A Senate panel voted on party lines Thursday to advance President Donald Trump's attorney general nominee William Barr, setting up a confirmation vote next week that will underscore the deep partisan divide over the nomination, particularly concerning how Barr would oversee the special counsel investigation.
Republicans and Democrats on the Senate Judiciary committee have said that Barr, the former attorney general under President George H.W. Bush, is qualified for the position. In 1991, he was confirmed to it without opposition.
But Democrats said Thursday that Barr, 68, has to be scrutinized under what Sen. Patrick Leahy of Vermont called the "extraordinary circumstances" of 2019, as special counsel Robert Mueller has obtained 37 indictments on various charges during his investigation.
All 12 Republicans on the panel voted for Barr, while all 10 Democrats voted against him.
In supporting Barr's nomination, Senate Judiciary Chairman Lindsey Graham said, "I think we need a steady hand at the Department of Justice."
In their opposition, Democrats cited a memo Barr wrote last year to Deputy Attorney General Rod Rosenstein before he was nominated objecting to the obstruction aspect of the Mueller probe as "fatally misconceived" and said, "Mueller should not be permitted to demand that the President submit to interrogation about alleged obstruction."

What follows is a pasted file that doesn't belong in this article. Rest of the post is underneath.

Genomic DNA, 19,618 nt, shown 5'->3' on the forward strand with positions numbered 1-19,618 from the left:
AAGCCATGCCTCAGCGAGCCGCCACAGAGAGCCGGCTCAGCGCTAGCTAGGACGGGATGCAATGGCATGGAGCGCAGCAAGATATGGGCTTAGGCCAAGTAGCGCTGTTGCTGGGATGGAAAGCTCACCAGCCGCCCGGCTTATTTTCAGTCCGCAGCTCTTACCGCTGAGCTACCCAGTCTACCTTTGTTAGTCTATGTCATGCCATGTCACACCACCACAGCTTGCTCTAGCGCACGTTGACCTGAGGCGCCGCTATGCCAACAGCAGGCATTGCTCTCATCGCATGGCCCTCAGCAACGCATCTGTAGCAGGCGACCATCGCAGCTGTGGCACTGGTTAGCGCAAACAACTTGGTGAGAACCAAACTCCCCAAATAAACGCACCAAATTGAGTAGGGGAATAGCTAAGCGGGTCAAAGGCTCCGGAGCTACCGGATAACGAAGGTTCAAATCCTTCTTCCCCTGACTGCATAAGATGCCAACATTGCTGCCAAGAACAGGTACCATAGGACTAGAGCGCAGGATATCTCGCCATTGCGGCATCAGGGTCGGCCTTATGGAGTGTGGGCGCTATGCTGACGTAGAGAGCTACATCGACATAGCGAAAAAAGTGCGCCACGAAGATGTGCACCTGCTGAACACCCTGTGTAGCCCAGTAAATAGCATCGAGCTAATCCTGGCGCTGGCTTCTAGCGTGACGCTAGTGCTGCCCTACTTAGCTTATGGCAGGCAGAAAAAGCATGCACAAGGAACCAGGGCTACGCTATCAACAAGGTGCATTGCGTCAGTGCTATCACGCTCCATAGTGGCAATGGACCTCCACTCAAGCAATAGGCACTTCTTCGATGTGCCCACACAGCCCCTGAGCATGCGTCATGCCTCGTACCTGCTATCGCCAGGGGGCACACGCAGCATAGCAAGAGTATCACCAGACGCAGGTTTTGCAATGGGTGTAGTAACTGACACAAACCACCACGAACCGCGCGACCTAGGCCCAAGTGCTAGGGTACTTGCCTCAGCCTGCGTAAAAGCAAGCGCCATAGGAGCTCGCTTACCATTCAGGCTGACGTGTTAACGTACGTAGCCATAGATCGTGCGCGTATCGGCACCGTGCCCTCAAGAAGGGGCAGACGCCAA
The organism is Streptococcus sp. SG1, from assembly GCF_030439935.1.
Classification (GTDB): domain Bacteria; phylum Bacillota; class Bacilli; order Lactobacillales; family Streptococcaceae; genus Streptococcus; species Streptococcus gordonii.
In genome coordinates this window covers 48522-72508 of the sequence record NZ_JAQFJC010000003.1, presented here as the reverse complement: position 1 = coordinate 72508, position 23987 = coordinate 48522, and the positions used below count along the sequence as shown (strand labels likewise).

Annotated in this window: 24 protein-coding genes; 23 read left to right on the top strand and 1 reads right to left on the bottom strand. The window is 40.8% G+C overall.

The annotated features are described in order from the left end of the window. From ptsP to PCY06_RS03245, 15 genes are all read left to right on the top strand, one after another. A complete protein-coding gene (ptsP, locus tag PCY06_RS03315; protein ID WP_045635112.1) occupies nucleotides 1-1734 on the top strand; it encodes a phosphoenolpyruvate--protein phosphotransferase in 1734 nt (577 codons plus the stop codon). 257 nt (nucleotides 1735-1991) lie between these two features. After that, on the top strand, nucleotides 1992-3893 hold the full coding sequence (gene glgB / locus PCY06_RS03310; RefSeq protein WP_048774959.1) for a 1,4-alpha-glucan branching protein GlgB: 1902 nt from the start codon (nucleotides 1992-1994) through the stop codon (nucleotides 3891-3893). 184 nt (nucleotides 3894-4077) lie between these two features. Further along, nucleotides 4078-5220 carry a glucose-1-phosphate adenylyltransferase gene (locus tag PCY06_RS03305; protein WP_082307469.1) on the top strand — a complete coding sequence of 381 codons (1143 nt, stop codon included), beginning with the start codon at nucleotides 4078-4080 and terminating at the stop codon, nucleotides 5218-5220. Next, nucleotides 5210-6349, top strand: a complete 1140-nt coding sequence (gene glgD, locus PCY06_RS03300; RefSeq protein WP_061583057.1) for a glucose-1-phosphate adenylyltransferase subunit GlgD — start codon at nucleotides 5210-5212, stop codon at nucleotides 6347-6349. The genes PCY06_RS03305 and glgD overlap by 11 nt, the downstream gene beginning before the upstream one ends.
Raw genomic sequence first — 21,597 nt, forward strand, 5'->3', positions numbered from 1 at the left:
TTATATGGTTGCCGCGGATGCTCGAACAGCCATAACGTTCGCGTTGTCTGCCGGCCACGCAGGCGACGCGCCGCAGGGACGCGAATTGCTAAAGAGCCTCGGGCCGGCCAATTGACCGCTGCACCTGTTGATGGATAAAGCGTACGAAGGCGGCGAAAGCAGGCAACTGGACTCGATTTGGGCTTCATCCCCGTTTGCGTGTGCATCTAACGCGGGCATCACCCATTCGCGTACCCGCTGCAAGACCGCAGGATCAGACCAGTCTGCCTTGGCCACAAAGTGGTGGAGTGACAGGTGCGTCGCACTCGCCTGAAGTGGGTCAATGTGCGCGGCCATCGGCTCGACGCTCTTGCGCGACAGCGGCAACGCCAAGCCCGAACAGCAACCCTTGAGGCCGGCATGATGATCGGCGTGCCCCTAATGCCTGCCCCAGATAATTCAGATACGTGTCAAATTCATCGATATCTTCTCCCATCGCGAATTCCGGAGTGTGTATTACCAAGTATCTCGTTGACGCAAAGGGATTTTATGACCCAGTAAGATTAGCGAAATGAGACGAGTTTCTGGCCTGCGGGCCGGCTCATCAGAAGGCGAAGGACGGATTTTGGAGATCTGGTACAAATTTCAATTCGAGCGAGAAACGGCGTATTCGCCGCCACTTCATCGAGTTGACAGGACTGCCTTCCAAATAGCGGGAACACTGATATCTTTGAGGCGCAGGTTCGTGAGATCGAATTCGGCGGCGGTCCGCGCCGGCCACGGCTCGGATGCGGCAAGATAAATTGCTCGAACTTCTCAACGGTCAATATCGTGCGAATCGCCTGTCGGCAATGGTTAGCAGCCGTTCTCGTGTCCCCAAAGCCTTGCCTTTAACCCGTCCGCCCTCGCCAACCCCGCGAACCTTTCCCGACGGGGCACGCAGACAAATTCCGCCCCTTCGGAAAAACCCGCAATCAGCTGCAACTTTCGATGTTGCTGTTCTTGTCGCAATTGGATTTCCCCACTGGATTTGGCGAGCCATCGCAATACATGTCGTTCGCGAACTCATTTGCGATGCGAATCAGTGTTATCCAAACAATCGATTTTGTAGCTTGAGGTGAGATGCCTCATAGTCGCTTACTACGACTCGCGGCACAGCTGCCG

Barr argued that Trump asking former FBI director James Comey to let go of the investigation into former national security adviser Michael Flynn and later firing Comey were within his powers as head of the executive branch.
On Thursday, Sen. Dianne Feinstein, the top Democrat on the Judiciary committee, called the memo "disqualifying," saying Barr's theory would leave the President "above the law in most respects." She also criticized Barr for not committing to publicly releasing Mueller's findings.
In his hearing, Barr pledged to release "as much as I can" of Mueller's findings to the public, to provide Mueller with the resources and time to finish the job, to not terminate Mueller without good cause and to notify Congress if he denied a major request during the investigation. He said he would resign "if someone tried to stop a bonafide, lawful investigation to try to cover up wrongdoing."
Graham said that he agreed with Barr's position, saying the President has "a lot of latitude" in firing somebody. He added that his "main goal" is to make sure that Mueller finishes his report "without interference" and trusts that Barr would "share as much as he reasonably can," while protecting confidential information.
In January, two senators on the committee, Sens. Chuck Grassley, an Iowa Republican, and Richard Blumenthal, Connecticut Democrat, introduced legislation requiring a special counsel to submit a report to Congress. On Thursday, Sen. John Kennedy, Republican of Louisiana, said that he would vote for it even though he said the "only question" is whether the Mueller report is going to leak "in toto" or in part.
"The American people are entitled to see the facts and judge for themselves," Kennedy said.